UK mur­der in­ves­ti­ga­tion after 39 bod­ies found in lorry

The National - News - - FRONT PAGE - CLAIRE CORKERY Lon­don

Thirty-nine bod­ies were found in a lorry con­tainer on an in­dus­trial state 32 kilo­me­tres east of Lon­don yes­ter­day prompt­ing calls for more to be done to com­bat hu­man traf­fick­ing in the UK.

Bri­tish po­lice launched a mur­der in­ves­ti­ga­tion after the dis­cov­ery of the con­tainer at the Water­glade In­dus­trial Park in Grays, Es­sex, in the early hours yes­ter­day. Emer­gency ser­vices were called out but all 39, in­clud­ing a teenager, in the con­tainer were pro­nounced dead at the scene.

The driver of the lorry, a 25-year-old man from North­ern Ire­land, has been ar­rested on sus­pi­cion of mur­der. He has not been charged or iden­ti­fied.

Deputy Chief Con­sta­ble Pippa Mills of Es­sex Po­lice de­scribed the in­ci­dent as “an ab­so­lute tragedy and a very sad day for Es­sex Po­lice and the lo­cal com­mu­nity”.

She said that it could be a lengthy process to iden­tify the vic­tims and es­tab­lish where they had come from.

Es­sex Po­lice set up a “ca­su­alty bu­reau” with a phone line for peo­ple to call if they were

con­cerned about rel­a­tives, in an at­tempt to try to iden­tify the vic­tims.

Po­lice ini­tially said they be­lieved the lorry had come from Bul­garia, en­ter­ing the UK from Holy­head in Wales on Satur­day. Holy­head is one of the main ports for fer­ries from Ire­land.

But in a later up­date, po­lice said the in­for­ma­tion they had given was in­cor­rect and that the ve­hi­cle had trav­elled from Zee­brugge, Bel­gium on a ferry, ar­riv­ing into the port of Pur­fleet on the River Thames in eastern Eng­land.

It then docked in the Thur­rock area, near Grays, about 12.30am lo­cal time yes­ter­day for about 35 min­utes be­fore de­part­ing, Es­sex Po­lice said.

CCTV footage showed a lorry be­ing driven to­wards the in­dus­trial es­tate where it was found at 1.10am. Po­lice were called to the scene at 1.40am.

As re­porters and by­standers gath­ered at the scene of the dis­cov­ery, po­lice an­nounced that the lorry con­tainer with the bod­ies in­side would be moved to a se­cure lo­ca­tion in nearby Till­bury Docks.

Ms Mills said the move would mean that the bod­ies “can be re­cov­ered while pre­serv­ing the dig­nity of the vic­tims”.

UK Prime Min­is­ter Boris John­son said he was ap­palled by the news and was be­ing kept up­dated by the po­lice.

“We know that this trade is go­ing on – all such traders in hu­man be­ings should be hunted down and brought to jus­tice,” he said.

While po­lice have not for­mally con­nected the in­ci­dent with hu­man traf­fick­ing, a link has been as­sumed by politi­cians be­cause of the way in which the bod­ies were dis­cov­ered.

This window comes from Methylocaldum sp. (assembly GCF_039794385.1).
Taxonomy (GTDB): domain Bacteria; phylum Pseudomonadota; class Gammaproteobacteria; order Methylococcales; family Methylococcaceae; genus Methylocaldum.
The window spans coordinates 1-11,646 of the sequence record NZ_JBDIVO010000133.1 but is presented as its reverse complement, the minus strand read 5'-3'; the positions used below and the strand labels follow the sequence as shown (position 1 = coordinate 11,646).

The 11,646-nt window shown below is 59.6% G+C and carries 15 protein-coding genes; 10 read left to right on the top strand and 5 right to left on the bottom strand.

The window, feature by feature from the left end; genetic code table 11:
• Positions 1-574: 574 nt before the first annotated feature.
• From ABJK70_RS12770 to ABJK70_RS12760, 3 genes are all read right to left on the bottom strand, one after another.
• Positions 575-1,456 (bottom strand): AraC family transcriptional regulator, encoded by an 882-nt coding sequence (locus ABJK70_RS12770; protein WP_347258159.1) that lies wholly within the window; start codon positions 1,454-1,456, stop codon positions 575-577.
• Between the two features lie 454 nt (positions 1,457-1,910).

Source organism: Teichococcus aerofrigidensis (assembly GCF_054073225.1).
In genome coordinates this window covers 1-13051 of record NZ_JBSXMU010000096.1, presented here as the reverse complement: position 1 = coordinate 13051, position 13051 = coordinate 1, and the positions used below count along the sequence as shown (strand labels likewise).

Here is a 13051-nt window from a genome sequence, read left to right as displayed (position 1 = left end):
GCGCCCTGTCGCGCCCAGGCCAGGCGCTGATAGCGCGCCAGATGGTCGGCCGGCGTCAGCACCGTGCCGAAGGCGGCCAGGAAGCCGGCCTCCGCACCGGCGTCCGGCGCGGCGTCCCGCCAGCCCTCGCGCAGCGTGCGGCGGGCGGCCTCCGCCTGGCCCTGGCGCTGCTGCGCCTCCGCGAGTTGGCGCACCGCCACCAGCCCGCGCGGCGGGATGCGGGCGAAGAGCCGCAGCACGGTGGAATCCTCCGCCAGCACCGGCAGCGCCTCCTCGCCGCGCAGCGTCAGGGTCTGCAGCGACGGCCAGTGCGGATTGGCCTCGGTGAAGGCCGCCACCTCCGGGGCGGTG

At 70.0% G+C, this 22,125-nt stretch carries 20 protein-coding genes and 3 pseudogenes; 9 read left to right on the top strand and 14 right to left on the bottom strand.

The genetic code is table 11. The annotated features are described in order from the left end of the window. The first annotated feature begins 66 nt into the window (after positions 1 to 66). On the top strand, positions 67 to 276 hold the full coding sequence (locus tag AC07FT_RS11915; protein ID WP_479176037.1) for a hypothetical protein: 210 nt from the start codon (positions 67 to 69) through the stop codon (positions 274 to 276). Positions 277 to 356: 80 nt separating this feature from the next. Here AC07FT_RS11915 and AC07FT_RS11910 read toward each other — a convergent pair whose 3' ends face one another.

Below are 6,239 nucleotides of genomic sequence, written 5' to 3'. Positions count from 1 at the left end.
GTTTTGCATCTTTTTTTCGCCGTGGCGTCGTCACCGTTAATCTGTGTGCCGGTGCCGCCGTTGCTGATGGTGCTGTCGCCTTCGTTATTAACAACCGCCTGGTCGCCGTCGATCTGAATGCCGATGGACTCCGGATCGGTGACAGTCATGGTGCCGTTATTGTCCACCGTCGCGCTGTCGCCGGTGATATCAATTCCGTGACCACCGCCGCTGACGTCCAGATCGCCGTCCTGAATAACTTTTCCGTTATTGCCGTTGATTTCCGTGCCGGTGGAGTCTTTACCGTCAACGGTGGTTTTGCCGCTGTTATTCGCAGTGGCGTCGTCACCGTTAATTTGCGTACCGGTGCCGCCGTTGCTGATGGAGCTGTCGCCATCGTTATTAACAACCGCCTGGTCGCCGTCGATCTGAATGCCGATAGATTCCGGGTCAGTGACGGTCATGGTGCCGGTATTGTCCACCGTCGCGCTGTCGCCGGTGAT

The MP rep­re­sent­ing the con­stituency around Grays de­scribed the news as sick­en­ing on Twit­ter.

Jackie Doyle-Price told Par­lia­ment: “To put 39 peo­ple into a locked metal con­tainer shows a con­tempt for hu­man life that is evil. The best thing we can do in mem­ory of those vic­tims is to find the per­pe­tra­tors and bring them to jus­tice.”

Op­po­si­tion Labour leader Jeremy Cor­byn said the deaths were an un­be­liev­able tragedy that needed an­swers.

“Can we just think for a mo­ment of what it must have been like for those 39 peo­ple, ob­vi­ously in a des­per­ate and dan­ger­ous sit­u­a­tion, for their lives to end, suf­fo­cated to death in a con­tainer,” he said.

The Bul­gar­ian au­thor­i­ties con­firmed the lorry was reg­is­tered in the coun­try.

“The Sca­nia truck was reg­is­tered in Varna un­der the name of a com­pany owned by an Ir­ish citizen,” a spokesman for the Bul­gar­ian for­eign af­fairs min­istry said.

“Po­lice said that it is highly un­likely that they are Bul­gar­i­ans,” he said.

Po­lice said they be­lieved the trailer orig­i­nated in Ire­land.

Ire­land’s prime min­is­ter, Leo Varad­kar, told Ir­ish MPs that an in­ves­ti­ga­tion would be un­der­taken if it was es­tab­lished that the lorry had passed through the coun­try.

“I think ev­ery­one’s thoughts in this House this morn­ing are with those who are dead, those who have passed on and their fam­i­lies,” he said.

Zoe Smith, di­rec­tor of com­mu­ni­ca­tions and ad­vo­cacy at the Medaille Trust, a char­ity that pro­vides refuge to vic­tims of mod­ern slav­ery, said they worked with clients who had been traf­ficked to the UK in sev­eral trans­port meth­ods.

“One client from China was smug­gled into the UK aged eight and all he can re­call of his jour­ney was be­ing in ‘a mov­ing room’ for two weeks,” Mrs Smith told The Na­tional.

“What that was is any­body’s guess. My guess is a ship­ping con­tainer, but we don’t know for sure.”

Yes­ter­day’s dis­cov­ery is the big­gest tragedy in­volv­ing il­le­gal im­mi­grants in the UK for nearly 20 years.

In 2000, 60 Chi­nese im­mi­grants were found in the back of a lorry in Dover on the south­ern English coast. Fifty-eight of them suf­fo­cated to death, while two sur­vived.

The lorry driver, a Dutch citizen, was jailed for his part in a peo­ple-smug­gling op­er­a­tion.

A tragedy of that scale was not seen again in Europe un­til 2015 when 71 peo­ple were found dead in an aban­doned lorry on an Aus­trian mo­tor­way.

The bod­ies on board were those of men, women and chil­dren from Iraq, Syria and Afghanista­n. The ve­hi­cle was thought to have been part of a Bul­gar­ian-Hun­gar­ian peo­ple-smug­gling op­er­a­tion.


Top, po­lice work by a lorry, be­lieved to have orig­i­nated from Bul­garia, that con­tained 39 bod­ies. Above left, foren­sic of­fi­cers comb the area as col­leagues, right, sealed off the scene of the coun­try’s worst mi­grant tragedy in years

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